Second-year medical students shared results from their ongoing Area of Scholarly Concentration (AOSC) research projects at a recent poster session.
Northwestern University Feinberg School of Medicine received a record $534 million in research funding and awards during the 2018-2019 fiscal year.
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The use of long-acting bronchodilators to treat asthma had no impact for some African-American children, according to a new study from Ann & Robert H. Lurie Children’s Hospital of Chicago and the Department of Pediatrics.
A new Northwestern Medicine study found an experimental drug did not lower hospitalization among patients suffering from heart failure with preserved ejection fraction.
Flu and whooping cough can be deadly for babies. Yet two-thirds of pregnant women don’t vaccinate against them, the CDC says.
Dr. Maura Quinlan, a Northwestern Medicine obstetrician-gynecologist, said she communicates with her patients early on, letting them know when they will be offered the vaccines during an office visit. While the influenza vaccine may be offered at any time during the pregnancy during flu season, the Tdap shot is given early in the third trimester, she said. “It can be a hard conversation to have for vaccine-averse patients,” Quinlan said. And because OB-GYNs don’t administer vaccines as much as other physicians such as pediatricians, some may forget to bring up the topic, she said.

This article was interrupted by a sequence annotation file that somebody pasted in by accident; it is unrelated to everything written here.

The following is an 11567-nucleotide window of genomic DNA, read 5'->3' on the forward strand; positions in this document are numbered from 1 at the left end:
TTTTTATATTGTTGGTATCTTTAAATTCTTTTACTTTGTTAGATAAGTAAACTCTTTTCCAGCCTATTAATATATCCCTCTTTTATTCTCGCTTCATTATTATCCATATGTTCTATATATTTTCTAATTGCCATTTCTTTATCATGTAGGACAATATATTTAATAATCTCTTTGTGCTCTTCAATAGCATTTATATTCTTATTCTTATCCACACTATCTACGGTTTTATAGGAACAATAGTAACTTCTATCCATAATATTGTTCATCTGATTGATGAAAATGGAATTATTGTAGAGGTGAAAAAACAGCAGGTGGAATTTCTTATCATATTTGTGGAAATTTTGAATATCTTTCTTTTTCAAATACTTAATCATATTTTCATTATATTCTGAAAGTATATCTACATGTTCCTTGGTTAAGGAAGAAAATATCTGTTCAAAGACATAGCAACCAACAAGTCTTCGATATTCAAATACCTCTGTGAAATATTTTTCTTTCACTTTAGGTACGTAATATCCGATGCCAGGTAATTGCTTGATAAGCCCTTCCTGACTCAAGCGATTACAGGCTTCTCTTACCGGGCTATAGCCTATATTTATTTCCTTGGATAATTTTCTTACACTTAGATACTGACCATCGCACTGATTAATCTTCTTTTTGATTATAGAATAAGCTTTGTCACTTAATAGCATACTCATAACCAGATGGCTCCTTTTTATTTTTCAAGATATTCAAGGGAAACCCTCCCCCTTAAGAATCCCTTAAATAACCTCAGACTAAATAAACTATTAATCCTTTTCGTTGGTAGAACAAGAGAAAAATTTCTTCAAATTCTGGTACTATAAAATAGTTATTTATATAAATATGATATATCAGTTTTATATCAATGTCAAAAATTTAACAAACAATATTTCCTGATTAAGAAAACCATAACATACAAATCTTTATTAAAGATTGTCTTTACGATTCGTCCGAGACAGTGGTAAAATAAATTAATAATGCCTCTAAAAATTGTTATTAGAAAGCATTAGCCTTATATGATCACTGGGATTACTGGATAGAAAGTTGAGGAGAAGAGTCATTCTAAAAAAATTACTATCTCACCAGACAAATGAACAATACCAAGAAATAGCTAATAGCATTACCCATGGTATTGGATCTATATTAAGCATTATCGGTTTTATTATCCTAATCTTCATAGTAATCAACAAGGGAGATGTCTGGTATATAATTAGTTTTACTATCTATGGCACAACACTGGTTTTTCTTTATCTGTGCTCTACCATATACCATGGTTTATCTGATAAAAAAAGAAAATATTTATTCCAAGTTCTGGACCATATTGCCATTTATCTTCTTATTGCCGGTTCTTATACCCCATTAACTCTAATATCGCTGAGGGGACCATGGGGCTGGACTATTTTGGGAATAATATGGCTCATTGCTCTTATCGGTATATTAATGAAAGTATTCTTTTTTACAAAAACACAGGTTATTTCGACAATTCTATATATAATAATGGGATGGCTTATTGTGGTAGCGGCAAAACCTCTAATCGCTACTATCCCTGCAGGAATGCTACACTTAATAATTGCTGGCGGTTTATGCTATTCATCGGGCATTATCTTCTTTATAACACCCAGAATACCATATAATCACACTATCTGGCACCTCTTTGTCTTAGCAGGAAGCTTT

In fact, an earlier study showed that just caring for crickets could make people healthier. Part of what the researchers are seeing in the new studies might be tied to the care owners give to their dogs, said Stewart Shankman, a professor and chief psychologist at Northwestern University’s Feinberg School of Medicine. “There are mental health benefits that come from altruism, for taking care of somebody besides yourself,” Shankman said.
Machine learning was recently shown to detect early lung cancer more accurately than human radiologists. In May 2019, Google and Northwestern Medicine teamed up to apply a deep-learning algorithm to 42,290 patient CT scans to predict one’s likelihood of lung cancer. Because the images are difficult to read, Google and Northwestern’s study developed a machine-learning model to read them, then compared the results with those of six experienced radiologists. According to the study, the machine-learning model was able to detect cancer 5 percent more often than the radiologists and was 11 percent more likely to decrease false positives.
Along with that delay, the drug slowed down patients’ pain progression. “Delaying the cancer from growing is meaningful,” said Dr. Maha Hussain, who led the trial, which was funded by drug makers Astra Zeneca and Merck. “At the end of the day, patients want to live longer, and also better,” added Hussain, a professor at Northwestern University Feinberg School of Medicine, in Chicago. She was to present the findings Monday at the annual meeting of the European Society for Medical Oncology, in Barcelona. Studies reported at meetings are generally considered preliminary until they are published in a peer-reviewed journal.